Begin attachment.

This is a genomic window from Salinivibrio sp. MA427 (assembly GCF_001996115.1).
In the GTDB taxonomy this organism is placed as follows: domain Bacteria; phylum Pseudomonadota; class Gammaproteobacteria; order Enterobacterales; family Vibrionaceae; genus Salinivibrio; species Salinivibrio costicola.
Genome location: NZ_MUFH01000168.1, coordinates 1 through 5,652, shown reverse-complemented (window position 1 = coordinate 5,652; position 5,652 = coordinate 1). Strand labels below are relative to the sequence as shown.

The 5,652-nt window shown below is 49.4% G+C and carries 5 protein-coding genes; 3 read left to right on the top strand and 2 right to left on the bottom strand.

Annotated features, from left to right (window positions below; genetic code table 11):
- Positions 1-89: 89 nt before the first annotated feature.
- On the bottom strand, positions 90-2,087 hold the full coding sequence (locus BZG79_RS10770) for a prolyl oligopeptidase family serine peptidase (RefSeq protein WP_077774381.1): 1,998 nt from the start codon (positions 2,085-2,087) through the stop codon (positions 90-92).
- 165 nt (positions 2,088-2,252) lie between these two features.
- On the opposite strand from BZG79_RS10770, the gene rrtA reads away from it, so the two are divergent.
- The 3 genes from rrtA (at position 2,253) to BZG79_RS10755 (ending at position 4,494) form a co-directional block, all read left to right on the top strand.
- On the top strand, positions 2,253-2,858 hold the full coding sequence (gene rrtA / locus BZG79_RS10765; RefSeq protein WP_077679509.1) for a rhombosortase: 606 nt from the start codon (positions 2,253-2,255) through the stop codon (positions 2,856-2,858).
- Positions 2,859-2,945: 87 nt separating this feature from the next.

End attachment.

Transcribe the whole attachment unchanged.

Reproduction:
This is a genomic window from Salinivibrio sp. MA427 (assembly GCF_001996115.1).
In the GTDB taxonomy this organism is placed as follows: domain Bacteria; phylum Pseudomonadota; class Gammaproteobacteria; order Enterobacterales; family Vibrionaceae; genus Salinivibrio; species Salinivibrio costicola.
Genome location: NZ_MUFH01000168.1, coordinates 1 through 5,652, shown reverse-complemented (window position 1 = coordinate 5,652; position 5,652 = coordinate 1). Strand labels below are relative to the sequence as shown.

The 5,652-nt window shown below is 49.4% G+C and carries 5 protein-coding genes; 3 read left to right on the top strand and 2 right to left on the bottom strand.

Annotated features, from left to right (window positions below; genetic code table 11):
- Positions 1-89: 89 nt before the first annotated feature.
- On the bottom strand, positions 90-2,087 hold the full coding sequence (locus BZG79_RS10770) for a prolyl oligopeptidase family serine peptidase (RefSeq protein WP_077774381.1): 1,998 nt from the start codon (positions 2,085-2,087) through the stop codon (positions 90-92).
- 165 nt (positions 2,088-2,252) lie between these two features.
- On the opposite strand from BZG79_RS10770, the gene rrtA reads away from it, so the two are divergent.
- The 3 genes from rrtA (at position 2,253) to BZG79_RS10755 (ending at position 4,494) form a co-directional block, all read left to right on the top strand.
- On the top strand, positions 2,253-2,858 hold the full coding sequence (gene rrtA / locus BZG79_RS10765; RefSeq protein WP_077679509.1) for a rhombosortase: 606 nt from the start codon (positions 2,253-2,255) through the stop codon (positions 2,856-2,858).
- Positions 2,859-2,945: 87 nt separating this feature from the next.